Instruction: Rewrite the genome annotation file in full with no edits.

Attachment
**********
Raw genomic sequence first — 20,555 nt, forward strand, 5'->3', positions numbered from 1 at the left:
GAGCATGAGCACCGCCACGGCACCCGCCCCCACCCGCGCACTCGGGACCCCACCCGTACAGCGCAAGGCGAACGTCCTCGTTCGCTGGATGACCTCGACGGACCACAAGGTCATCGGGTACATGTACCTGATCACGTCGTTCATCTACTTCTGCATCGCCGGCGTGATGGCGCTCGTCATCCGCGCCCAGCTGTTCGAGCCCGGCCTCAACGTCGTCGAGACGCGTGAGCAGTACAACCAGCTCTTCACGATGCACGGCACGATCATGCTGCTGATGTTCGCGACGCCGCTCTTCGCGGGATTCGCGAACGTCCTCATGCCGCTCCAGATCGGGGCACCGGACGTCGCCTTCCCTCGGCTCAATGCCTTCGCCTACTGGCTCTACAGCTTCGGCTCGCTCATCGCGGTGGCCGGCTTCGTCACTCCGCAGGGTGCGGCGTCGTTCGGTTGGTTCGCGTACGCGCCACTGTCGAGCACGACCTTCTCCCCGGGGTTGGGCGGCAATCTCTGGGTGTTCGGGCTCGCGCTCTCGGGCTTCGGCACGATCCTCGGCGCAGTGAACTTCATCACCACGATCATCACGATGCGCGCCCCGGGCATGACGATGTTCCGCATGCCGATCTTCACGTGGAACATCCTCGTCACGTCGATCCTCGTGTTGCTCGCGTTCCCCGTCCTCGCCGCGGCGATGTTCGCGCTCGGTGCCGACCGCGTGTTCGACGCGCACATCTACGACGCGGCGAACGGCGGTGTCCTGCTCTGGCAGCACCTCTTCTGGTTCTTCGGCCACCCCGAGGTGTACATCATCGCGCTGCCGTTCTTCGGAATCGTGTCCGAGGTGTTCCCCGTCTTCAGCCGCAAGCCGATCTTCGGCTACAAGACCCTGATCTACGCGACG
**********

Raw genomic sequence first — 20,555 nt, forward strand, 5'->3', positions numbered from 1 at the left:
GAGCATGAGCACCGCCACGGCACCCGCCCCCACCCGCGCACTCGGGACCCCACCCGTACAGCGCAAGGCGAACGTCCTCGTTCGCTGGATGACCTCGACGGACCACAAGGTCATCGGGTACATGTACCTGATCACGTCGTTCATCTACTTCTGCATCGCCGGCGTGATGGCGCTCGTCATCCGCGCCCAGCTGTTCGAGCCCGGCCTCAACGTCGTCGAGACGCGTGAGCAGTACAACCAGCTCTTCACGATGCACGGCACGATCATGCTGCTGATGTTCGCGACGCCGCTCTTCGCGGGATTCGCGAACGTCCTCATGCCGCTCCAGATCGGGGCACCGGACGTCGCCTTCCCTCGGCTCAATGCCTTCGCCTACTGGCTCTACAGCTTCGGCTCGCTCATCGCGGTGGCCGGCTTCGTCACTCCGCAGGGTGCGGCGTCGTTCGGTTGGTTCGCGTACGCGCCACTGTCGAGCACGACCTTCTCCCCGGGGTTGGGCGGCAATCTCTGGGTGTTCGGGCTCGCGCTCTCGGGCTTCGGCACGATCCTCGGCGCAGTGAACTTCATCACCACGATCATCACGATGCGCGCCCCGGGCATGACGATGTTCCGCATGCCGATCTTCACGTGGAACATCCTCGTCACGTCGATCCTCGTGTTGCTCGCGTTCCCCGTCCTCGCCGCGGCGATGTTCGCGCTCGGTGCCGACCGCGTGTTCGACGCGCACATCTACGACGCGGCGAACGGCGGTGTCCTGCTCTGGCAGCACCTCTTCTGGTTCTTCGGCCACCCCGAGGTGTACATCATCGCGCTGCCGTTCTTCGGAATCGTGTCCGAGGTGTTCCCCGTCTTCAGCCGCAAGCCGATCTTCGGCTACAAGACCCTGATCTACGCGACG